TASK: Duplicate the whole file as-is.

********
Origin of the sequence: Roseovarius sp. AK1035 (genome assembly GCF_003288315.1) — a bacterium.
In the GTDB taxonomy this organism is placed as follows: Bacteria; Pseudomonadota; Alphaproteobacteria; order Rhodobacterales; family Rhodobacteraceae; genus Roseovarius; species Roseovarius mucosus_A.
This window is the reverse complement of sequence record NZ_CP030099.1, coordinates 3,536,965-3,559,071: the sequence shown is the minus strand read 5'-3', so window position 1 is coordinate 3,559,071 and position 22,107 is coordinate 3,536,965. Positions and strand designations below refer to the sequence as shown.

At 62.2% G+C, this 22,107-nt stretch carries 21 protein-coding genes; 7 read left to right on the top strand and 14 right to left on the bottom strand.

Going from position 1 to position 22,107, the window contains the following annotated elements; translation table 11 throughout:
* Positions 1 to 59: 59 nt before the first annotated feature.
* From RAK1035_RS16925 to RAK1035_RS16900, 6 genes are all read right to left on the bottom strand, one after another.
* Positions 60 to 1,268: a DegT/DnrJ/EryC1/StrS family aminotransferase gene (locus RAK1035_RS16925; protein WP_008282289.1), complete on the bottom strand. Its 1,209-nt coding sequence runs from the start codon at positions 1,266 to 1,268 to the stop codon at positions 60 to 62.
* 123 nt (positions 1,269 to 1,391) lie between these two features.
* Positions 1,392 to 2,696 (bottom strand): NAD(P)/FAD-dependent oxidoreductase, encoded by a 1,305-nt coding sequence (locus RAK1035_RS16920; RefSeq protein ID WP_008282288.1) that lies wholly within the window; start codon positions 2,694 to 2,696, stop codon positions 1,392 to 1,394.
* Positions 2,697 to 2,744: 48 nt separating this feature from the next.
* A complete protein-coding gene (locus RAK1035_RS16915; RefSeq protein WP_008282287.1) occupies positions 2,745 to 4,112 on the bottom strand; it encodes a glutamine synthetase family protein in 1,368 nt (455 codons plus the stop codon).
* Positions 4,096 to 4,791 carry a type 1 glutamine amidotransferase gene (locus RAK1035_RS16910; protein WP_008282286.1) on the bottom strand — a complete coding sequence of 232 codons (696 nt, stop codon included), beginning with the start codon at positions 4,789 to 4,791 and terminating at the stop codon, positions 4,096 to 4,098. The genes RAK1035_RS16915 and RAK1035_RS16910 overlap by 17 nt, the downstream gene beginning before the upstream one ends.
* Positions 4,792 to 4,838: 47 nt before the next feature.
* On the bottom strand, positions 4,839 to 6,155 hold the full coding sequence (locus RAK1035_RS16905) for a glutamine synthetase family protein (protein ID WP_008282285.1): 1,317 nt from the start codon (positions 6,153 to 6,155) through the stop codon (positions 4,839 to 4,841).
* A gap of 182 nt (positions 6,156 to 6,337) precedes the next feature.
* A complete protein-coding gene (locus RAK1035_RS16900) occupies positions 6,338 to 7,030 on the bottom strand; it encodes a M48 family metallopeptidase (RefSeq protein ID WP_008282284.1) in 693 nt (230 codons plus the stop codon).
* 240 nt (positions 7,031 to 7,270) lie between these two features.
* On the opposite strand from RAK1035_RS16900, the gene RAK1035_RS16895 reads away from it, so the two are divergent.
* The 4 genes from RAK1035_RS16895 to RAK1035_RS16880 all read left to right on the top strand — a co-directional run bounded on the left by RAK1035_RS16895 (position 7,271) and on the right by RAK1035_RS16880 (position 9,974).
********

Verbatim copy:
Origin of the sequence: Roseovarius sp. AK1035 (genome assembly GCF_003288315.1) — a bacterium.
In the GTDB taxonomy this organism is placed as follows: Bacteria; Pseudomonadota; Alphaproteobacteria; order Rhodobacterales; family Rhodobacteraceae; genus Roseovarius; species Roseovarius mucosus_A.
This window is the reverse complement of sequence record NZ_CP030099.1, coordinates 3,536,965-3,559,071: the sequence shown is the minus strand read 5'-3', so window position 1 is coordinate 3,559,071 and position 22,107 is coordinate 3,536,965. Positions and strand designations below refer to the sequence as shown.

At 62.2% G+C, this 22,107-nt stretch carries 21 protein-coding genes; 7 read left to right on the top strand and 14 right to left on the bottom strand.

Going from position 1 to position 22,107, the window contains the following annotated elements; translation table 11 throughout:
* Positions 1 to 59: 59 nt before the first annotated feature.
* From RAK1035_RS16925 to RAK1035_RS16900, 6 genes are all read right to left on the bottom strand, one after another.
* Positions 60 to 1,268: a DegT/DnrJ/EryC1/StrS family aminotransferase gene (locus RAK1035_RS16925; protein WP_008282289.1), complete on the bottom strand. Its 1,209-nt coding sequence runs from the start codon at positions 1,266 to 1,268 to the stop codon at positions 60 to 62.
* 123 nt (positions 1,269 to 1,391) lie between these two features.
* Positions 1,392 to 2,696 (bottom strand): NAD(P)/FAD-dependent oxidoreductase, encoded by a 1,305-nt coding sequence (locus RAK1035_RS16920; RefSeq protein ID WP_008282288.1) that lies wholly within the window; start codon positions 2,694 to 2,696, stop codon positions 1,392 to 1,394.
* Positions 2,697 to 2,744: 48 nt separating this feature from the next.
* A complete protein-coding gene (locus RAK1035_RS16915; RefSeq protein WP_008282287.1) occupies positions 2,745 to 4,112 on the bottom strand; it encodes a glutamine synthetase family protein in 1,368 nt (455 codons plus the stop codon).
* Positions 4,096 to 4,791 carry a type 1 glutamine amidotransferase gene (locus RAK1035_RS16910; protein WP_008282286.1) on the bottom strand — a complete coding sequence of 232 codons (696 nt, stop codon included), beginning with the start codon at positions 4,789 to 4,791 and terminating at the stop codon, positions 4,096 to 4,098. The genes RAK1035_RS16915 and RAK1035_RS16910 overlap by 17 nt, the downstream gene beginning before the upstream one ends.
* Positions 4,792 to 4,838: 47 nt before the next feature.
* On the bottom strand, positions 4,839 to 6,155 hold the full coding sequence (locus RAK1035_RS16905) for a glutamine synthetase family protein (protein ID WP_008282285.1): 1,317 nt from the start codon (positions 6,153 to 6,155) through the stop codon (positions 4,839 to 4,841).
* A gap of 182 nt (positions 6,156 to 6,337) precedes the next feature.
* A complete protein-coding gene (locus RAK1035_RS16900) occupies positions 6,338 to 7,030 on the bottom strand; it encodes a M48 family metallopeptidase (RefSeq protein ID WP_008282284.1) in 693 nt (230 codons plus the stop codon).
* 240 nt (positions 7,031 to 7,270) lie between these two features.
* On the opposite strand from RAK1035_RS16900, the gene RAK1035_RS16895 reads away from it, so the two are divergent.
* The 4 genes from RAK1035_RS16895 to RAK1035_RS16880 all read left to right on the top strand — a co-directional run bounded on the left by RAK1035_RS16895 (position 7,271) and on the right by RAK1035_RS16880 (position 9,974).